A national charity is calling on the government to tighten the 'default fees' clause which is part of the Tenant Fees Bill currently moving through Parliament.
Citizens Advice says that the clause could mean 'unscrupulous' landlords and letting agents continue to hit renters with 'unfair charges' by exploiting a loophole after the ban becomes effective.
The default fees clause has been included to allow for tenants to be charged following tenancy breaches such as lost keys or rent arrears.
Citizens Advice says it is concerned that there are currently no restrictions on what a 'default' could be
The government has said it will issue guidance on default fees but it would not be 'legally enforceable'.
The charity is therefore calling on the government to close the potential loophole by providing clarity on what a default fee is and writing it into law.
It has also called for security deposits to be capped at four weeks' rent, instead of the six weeks currently planned.
It is also claiming that since the proposal for a ban was first announced in November 2016, tenants have paid £235 million in 'unfair and uncompetitive fees' at a rate of £13 million per month.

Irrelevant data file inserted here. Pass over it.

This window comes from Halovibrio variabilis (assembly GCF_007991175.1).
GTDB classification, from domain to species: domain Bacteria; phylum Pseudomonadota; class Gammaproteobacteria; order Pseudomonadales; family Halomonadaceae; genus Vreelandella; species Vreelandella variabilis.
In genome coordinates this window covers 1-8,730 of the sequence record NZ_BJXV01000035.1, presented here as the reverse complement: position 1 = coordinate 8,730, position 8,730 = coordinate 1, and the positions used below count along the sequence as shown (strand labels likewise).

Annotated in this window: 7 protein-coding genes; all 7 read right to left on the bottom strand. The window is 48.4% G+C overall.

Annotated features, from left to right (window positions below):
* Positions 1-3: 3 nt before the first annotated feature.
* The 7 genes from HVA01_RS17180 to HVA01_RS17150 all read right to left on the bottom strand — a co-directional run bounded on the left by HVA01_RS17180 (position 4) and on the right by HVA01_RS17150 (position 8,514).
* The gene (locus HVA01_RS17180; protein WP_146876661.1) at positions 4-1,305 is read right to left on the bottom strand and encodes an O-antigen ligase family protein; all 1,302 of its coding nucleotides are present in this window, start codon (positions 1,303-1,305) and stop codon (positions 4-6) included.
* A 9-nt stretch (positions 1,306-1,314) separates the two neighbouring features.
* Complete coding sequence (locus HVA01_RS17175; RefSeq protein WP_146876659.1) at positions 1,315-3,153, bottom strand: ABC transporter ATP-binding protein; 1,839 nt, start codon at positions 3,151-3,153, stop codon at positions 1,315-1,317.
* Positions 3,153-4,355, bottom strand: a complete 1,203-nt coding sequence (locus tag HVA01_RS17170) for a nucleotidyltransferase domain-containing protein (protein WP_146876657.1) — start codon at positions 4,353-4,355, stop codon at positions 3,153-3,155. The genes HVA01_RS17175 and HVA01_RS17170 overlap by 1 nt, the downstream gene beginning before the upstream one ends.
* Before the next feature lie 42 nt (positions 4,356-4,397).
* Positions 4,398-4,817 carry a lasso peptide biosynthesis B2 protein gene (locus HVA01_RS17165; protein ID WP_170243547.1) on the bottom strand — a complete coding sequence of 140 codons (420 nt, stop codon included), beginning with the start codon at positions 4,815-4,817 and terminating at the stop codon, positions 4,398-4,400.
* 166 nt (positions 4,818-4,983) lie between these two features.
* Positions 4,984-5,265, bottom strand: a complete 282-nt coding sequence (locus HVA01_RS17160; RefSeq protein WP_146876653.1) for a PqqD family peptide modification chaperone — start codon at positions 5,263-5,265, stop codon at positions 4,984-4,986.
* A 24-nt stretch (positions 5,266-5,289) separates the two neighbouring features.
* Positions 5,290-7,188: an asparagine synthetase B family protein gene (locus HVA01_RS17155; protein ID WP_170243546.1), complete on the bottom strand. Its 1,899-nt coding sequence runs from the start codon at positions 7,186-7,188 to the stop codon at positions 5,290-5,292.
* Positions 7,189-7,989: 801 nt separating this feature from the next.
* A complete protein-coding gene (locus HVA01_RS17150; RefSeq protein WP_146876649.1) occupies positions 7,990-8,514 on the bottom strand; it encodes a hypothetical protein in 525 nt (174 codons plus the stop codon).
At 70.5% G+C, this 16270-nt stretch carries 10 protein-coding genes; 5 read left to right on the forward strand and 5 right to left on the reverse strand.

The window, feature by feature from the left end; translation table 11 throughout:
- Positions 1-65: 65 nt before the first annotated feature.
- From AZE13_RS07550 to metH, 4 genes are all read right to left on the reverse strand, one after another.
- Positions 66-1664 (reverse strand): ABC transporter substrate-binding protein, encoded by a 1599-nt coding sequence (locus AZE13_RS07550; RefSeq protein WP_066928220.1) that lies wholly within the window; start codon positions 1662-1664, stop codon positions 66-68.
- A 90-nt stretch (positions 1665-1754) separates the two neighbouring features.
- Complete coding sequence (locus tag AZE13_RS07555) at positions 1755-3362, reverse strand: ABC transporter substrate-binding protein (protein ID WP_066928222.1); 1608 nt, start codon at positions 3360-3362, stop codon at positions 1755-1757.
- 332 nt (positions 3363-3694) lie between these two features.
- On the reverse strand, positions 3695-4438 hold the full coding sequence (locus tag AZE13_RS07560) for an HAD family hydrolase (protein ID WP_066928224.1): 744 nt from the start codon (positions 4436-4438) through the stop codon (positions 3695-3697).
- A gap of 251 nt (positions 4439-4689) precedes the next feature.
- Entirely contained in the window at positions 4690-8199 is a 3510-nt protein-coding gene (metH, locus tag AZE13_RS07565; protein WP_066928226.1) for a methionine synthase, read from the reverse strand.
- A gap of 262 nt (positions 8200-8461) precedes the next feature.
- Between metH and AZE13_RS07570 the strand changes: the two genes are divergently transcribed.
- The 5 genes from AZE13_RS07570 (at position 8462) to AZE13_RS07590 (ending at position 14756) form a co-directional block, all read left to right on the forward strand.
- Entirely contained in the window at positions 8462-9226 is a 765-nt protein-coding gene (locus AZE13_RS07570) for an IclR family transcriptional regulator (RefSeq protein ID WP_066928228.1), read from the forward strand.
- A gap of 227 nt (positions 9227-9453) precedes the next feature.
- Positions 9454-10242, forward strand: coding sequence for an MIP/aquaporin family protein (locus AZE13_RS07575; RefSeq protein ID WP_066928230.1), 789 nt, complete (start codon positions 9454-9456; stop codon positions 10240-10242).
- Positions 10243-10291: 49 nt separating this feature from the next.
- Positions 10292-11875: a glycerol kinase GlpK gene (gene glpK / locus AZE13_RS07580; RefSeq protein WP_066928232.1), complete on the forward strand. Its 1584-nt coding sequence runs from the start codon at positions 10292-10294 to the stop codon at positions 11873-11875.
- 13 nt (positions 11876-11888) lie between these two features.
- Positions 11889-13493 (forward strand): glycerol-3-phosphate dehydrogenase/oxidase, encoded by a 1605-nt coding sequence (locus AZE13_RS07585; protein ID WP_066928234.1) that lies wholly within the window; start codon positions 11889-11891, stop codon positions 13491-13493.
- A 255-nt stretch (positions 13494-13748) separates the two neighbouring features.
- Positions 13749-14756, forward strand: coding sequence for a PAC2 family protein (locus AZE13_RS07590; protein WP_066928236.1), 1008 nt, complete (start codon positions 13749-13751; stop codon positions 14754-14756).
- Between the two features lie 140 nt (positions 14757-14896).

“The government’s pledge to ban fees will be fundamentally undermined unless the clause on default fees is significantly tightened," says Gillian Guy, chief executive of Citizens Advice.
“The loophole leaves tenants vulnerable to rogue landlords and agents looking to continue charging unfair fees.
“The government must tighten this clause and issue a clearer definition of what a default fee is. Leaving this just to guidance risks poor outcomes for both renters and landlords.”
Earlier this week, the Tenant Fees Bill had its second reading in the House of Commons, which was passed unanimously after a three-hour debate.
“There is clearly overwhelming support in Parliament for the ban, however tonight’s debate makes clear MPs do not understand what is meant by default fees and the implications of reducing tenancy deposits," says David Cox, chief executive of ARLA Propertymark.
"As the Bill goes to committee stage it is more important than ever that agents go and see their MPs to make the case for why these fees remain vital even after the ban comes into force.”